You need to know what they're actually doing in the game before you can figure out where they’re having trouble and why. Ask questions and get involved... Are they crying because they can’t achieve their goal, or because they’re scared of the monsters? Are they overwhelmed by choice, or do they need a break from survival mode for a while? Are they having a hard time on the server because they don't know how to use the chat feature, or has someone griefed their stuff? Are they just not emotionally mature enough and need to wait six months before giving it another try?
Play the game
If you’re just watching or listening to your kids play, you’re not immersed in it in the same way that they are - you don’t have the same experience as a third-person observer as your kids are having as a first-person participant. So get your kids to show you around and teach you how to play - after you’ve seen the game from their viewpoint you’ll be in a better position to set reasonable limits, and to judge whether or not their obsession with it is okay.
Where’s the line between obsession and addiction?
What about if your kids want to play Minecraft all day? If they beg you to let them at the iPad, scream when it’s time to come off and hide under the covers playing it in the middle of the night? And if they’re not playing it then they’re talking about it... incessantly? It looks like addiction. It feels like addiction. How can you tell the difference?
This is a big concern for a lot of parents. And while video game addiction is a very real possibility, it's important to be clear about what it means before you panic and ban Minecraft from the house. Addiction is more than just an intense or all-consuming interest in something, it involves elements of dependency and compulsion. This can be hard to spot when it comes to gaming, and finding that line where a Minecraft obsession has crossed over into something more can be really difficult.
Some of the warning signs that an interest in Minecraft is becoming unhealthy might include:
- The time spent playing is having a serious impact on their health or family life
- They’re lying to you about how often they play
- They have symptoms of withdrawal when they’re not playing - irritability, restlessness, insomnia, headaches, depression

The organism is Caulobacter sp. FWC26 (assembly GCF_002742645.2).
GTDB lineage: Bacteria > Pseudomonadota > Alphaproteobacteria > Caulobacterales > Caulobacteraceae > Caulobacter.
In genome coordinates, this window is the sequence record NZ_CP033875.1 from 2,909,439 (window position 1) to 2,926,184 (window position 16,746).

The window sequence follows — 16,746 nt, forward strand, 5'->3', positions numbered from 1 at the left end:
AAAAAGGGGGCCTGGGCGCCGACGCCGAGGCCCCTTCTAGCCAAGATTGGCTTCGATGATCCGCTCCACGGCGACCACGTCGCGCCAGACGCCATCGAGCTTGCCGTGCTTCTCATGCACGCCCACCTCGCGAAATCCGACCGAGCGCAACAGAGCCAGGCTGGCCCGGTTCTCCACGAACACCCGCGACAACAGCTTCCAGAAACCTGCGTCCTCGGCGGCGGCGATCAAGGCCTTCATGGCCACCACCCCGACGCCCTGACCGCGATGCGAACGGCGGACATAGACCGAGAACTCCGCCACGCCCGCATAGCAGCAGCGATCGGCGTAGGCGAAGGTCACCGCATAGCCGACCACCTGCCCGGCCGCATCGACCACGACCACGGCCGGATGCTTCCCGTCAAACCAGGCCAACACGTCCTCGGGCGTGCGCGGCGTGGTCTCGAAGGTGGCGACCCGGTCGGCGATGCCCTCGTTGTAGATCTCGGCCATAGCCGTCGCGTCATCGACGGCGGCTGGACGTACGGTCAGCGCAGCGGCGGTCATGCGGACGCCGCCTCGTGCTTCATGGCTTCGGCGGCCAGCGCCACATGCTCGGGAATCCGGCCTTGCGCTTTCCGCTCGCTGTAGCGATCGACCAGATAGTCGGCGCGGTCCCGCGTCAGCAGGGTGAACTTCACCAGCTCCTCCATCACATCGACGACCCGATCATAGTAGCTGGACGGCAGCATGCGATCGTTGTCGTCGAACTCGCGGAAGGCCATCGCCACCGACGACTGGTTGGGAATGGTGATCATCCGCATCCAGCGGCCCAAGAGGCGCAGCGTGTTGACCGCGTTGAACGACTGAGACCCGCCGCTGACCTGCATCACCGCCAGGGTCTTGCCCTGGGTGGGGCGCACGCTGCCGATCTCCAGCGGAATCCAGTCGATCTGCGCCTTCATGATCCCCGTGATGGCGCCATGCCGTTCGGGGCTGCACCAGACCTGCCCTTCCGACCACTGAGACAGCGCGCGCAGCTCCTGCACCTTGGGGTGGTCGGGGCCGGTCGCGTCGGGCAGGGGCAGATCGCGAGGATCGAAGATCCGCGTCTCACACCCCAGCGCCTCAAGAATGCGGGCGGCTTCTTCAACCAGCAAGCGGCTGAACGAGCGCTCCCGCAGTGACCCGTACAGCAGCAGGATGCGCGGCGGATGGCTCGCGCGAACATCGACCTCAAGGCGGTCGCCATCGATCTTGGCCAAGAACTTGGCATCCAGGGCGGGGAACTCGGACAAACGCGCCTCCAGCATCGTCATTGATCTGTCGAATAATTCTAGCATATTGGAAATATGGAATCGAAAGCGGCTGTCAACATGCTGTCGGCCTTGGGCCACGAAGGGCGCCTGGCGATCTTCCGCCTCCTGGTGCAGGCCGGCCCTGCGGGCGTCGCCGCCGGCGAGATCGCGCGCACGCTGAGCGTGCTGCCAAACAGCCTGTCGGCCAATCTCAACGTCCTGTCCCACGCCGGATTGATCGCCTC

- They’re not in control of their behaviour while playing
- They’re experiencing extreme changes in mood
If these are the kinds of behaviours that your kids are experiencing when playing Minecraft then you need to start talking with them about it, and figuring out together how to manage their obsession in a more healthy way (this is another reason why it's really helpful to have an understanding of what the game is all about). Remember too that if your kids’ interest in Minecraft is indeed an addiction, stopping it completely is going to cause psychological distress and needs to be handled very carefully.
But what if the obsession is totally driving you nuts?
Sometimes the problem isn't how much the kids want to play the game, but how often they want to tell you about it. Creepers and spiders and slimes, oh my!
While it’s understandably hard to deal with an obsession that you don’t share, Minecraft has a lot to offer and if your kids are passionate about it then it's important to find a way to be tolerant and respectful of that. It’s not just a game to them, it can feel like meaningful work and creative expression that they take a lot of pride in - so speaking about it in a derogatory way or groaning every time they talk about it might feel really insulting.
It will also make it less likely that they’ll share the good things about the game with you, or come to you with problems. Sure it can be exhausting dealing with the arguments and tears and frustrations, but it’s also pretty great that they come to you to help them find solutions. You’re an important lifeline for them, so don’t cut yourself off from that.
If you don’t know the answers, don’t understand the game and are just totally sick of hearing about it then at least set them up with other people that they can talk to about it. Find a friend or family member who plays, or a family-friendly multiplayer server where they can meet other kids to play with.
The bottom line
Really it all boils down to this one basic idea: the key to getting the best out of Minecraft is setting your kids up to enjoy the game in a healthy way without driving you insane. Hopefully the tips in the articles on MineMum will help you to find ways to do that.